I was a little surprised that a former state legislator and current city councilor could be so confused about how the city can apply TIFs. During his interview on KELO AM (Sept 21) Jensen says the city should use TIFs for affordable and accessible housing. Imagine my surprise, especially since Jensen gleefully voted for 3 TIFs totaling $144 million that have ZERO to do with affordable housing. But what he said about what needs to change really surprised me even more. Jensen said the state has to change laws in order to do that. Huh?
While the State could certainly do that, it is not necessary. As I have proposed, with Home Rule we can make our charter stricter than State Law, we just cannot violate the law;
Application for TIF will only be accepted for projects that will eliminate blight, build density in the core, and simultaneously provide affordable and workforce housing. Home rule charter allows the city to be stricter than state law.
There are three ways we could go about this change. The easiest would be the council just proposing the change and voting on it. That would be as simple as a presentation about the change and a 1st and 2nd reading. The next easiest would be my proposal above and have the CRC put the change on the ballot and let the voters make that change. There is also a 3rd option which would be the hardest and that would be to do a petition drive to get it on the ballot.
This is why Jensen’s statement baffles me. The Council and himself already have the power to make this change, we don’t have to wait for the legislature to do something. And if he really believed that TIFs should only be applied this way why did he vote for three that have to do with parking ramps, slush funds and Korean owned egg roll factories?
Talking out of both sides of your butt must be a vampire thing.
UPDATE: Jensen also touches on this during inside Town Hall. Alex offers some strange solutions to our housing shortages;
â€¢ Encourage people to live in our neighboring small communities. So basically he is telling people to come to SE South Dakota to work in Sioux Falls, but BTW, we don’t have any room for you in our town. So once you punch out, and go home please take those wages you made in Sioux Falls and pay your taxes in Tea or Brandon or Crooks.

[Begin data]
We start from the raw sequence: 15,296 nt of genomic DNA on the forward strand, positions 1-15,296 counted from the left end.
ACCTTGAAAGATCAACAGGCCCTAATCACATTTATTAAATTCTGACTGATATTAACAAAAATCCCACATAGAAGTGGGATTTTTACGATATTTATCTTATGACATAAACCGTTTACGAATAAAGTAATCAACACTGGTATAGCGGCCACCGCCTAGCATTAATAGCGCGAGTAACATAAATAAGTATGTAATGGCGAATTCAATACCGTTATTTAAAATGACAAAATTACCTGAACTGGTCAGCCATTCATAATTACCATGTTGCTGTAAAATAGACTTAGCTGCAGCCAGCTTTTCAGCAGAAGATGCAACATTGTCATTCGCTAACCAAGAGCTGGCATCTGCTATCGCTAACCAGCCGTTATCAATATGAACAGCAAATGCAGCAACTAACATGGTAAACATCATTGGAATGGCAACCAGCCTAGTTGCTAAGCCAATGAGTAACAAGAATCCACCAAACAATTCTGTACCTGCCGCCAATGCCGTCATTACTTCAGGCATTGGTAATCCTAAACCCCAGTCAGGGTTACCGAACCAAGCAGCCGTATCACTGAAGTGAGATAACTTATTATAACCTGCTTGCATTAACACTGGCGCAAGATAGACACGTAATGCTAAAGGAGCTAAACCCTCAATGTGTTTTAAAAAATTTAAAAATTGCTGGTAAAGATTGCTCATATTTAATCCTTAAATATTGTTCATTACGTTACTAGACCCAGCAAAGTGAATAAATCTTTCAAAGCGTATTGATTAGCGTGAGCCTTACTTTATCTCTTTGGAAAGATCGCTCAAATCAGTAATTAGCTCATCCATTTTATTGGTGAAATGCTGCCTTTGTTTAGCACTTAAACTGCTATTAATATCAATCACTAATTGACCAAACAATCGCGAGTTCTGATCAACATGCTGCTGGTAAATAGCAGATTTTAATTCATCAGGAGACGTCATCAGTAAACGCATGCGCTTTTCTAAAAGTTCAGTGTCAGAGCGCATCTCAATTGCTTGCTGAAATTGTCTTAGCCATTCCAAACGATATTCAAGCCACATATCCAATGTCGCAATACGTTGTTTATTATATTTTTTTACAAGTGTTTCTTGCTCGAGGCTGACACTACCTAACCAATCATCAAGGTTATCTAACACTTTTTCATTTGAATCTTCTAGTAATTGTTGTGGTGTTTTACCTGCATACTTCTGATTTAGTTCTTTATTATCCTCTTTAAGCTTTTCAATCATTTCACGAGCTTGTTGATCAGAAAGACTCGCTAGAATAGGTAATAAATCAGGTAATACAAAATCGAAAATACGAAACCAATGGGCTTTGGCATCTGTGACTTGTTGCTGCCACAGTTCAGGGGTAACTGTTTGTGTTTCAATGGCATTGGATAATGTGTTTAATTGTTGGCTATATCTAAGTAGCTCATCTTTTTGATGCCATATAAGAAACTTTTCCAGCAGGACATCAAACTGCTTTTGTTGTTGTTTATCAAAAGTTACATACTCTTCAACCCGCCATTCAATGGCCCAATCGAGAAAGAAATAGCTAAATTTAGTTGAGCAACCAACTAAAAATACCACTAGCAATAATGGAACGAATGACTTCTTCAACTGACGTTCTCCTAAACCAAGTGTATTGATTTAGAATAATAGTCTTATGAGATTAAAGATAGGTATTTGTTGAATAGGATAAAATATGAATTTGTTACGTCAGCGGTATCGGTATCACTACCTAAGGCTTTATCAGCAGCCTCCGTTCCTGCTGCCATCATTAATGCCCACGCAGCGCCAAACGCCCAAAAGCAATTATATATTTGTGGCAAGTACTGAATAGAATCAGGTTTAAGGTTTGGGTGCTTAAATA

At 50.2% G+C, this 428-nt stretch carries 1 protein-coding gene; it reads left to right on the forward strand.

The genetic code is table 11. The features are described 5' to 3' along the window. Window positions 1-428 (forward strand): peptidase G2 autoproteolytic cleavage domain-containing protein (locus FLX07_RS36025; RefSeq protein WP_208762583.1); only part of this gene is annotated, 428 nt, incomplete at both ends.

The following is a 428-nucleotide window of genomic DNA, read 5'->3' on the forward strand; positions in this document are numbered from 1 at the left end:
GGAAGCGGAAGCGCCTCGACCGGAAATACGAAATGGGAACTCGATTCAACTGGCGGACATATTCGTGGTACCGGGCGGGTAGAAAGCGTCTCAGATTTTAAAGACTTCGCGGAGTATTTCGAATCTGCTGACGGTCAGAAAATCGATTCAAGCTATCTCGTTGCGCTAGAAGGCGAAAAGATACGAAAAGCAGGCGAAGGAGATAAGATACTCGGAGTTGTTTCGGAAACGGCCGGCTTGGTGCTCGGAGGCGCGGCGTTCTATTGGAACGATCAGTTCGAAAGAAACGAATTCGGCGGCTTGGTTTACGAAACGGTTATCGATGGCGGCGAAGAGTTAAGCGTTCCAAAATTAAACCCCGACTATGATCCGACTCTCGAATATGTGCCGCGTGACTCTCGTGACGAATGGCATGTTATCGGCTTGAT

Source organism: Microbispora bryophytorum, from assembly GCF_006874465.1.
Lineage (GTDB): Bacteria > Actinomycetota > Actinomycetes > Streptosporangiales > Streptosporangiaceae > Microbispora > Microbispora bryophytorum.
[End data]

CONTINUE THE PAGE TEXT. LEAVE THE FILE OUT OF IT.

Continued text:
I have suggested for over a decade you could do a pilot program in a core neighborhood in a 4-6 block radius. The city would fix the roads, water, sewer, curb, gutter, city owned sidewalks and lighting. You then could get the residents and property owners in that sector to sign onto a group tax incentive program thru community development to fix up the properties. Depending on income levels the help could be tax rebates or NO or LOW interest loans. As we have seen, the Mayor already has the discretionary power to that.
â€¢ Senator Jack Kolbeck brought up TIFs. Either Jack is naive or he is in on the scam, but he wants to get the TIF down to 0% for developers and eliminate excise taxes for them. He then says “So they can pass the savings down to the consumer/renter.” The tired old Reaganomics argument of trickle down. If you are giving the tax cut to the developer, the developer or contractor will simply put that money in their pocket. They know with the demand of housing in Sioux Falls they have NO reason to pass ‘savings’ on down to the consumer. The tax breaks should go to the consumer once the home is purchased. Trickle down DOES NOT WORK, we have proof of this with the enormous income gap that was created by these horrible policies.
â€¢ Jack also brings up expanding the prison built homes project to Sioux Falls prison. While I am all for this program, I think the inmates should get paid better for it, I also think they should have job guarantees in the industry when they get out and work it into their probation or parole.
â€¢ He also mentions tiny homes (I agree with) and deregulation. That is a buzz word with Republicans, they always seem to think sacrificing safety will save money. In 2018 South Dakota ranked #5 with Highest Rate of Fatal Occupational Injuries. Less regulation is NOT the answer.
I’m not saying the city needs to do this all at once or even change existing ordinances, just try a pilot program based on existing zoning and laws. Shape Places already fixed a hurdle that allows residential areas like this to either fix up or expand their properties. This isn’t rocket science folks. It’s what I told a friend the other day about the issues at the Dudley House. We have this desire in local government to re-invent the wheel and make things complicated while giving them fancy names. We don’t have to do that, we can get simple straight forward ideas from other communities on what works and we don’t even need to travel or pick up a phone to do it. You can get online and see thousands of projects. It just takes time, research and google. When I used to be a full-time graphic designer a fellow designer told me his secret to being so good, ‘90% of my ideas are stolen’.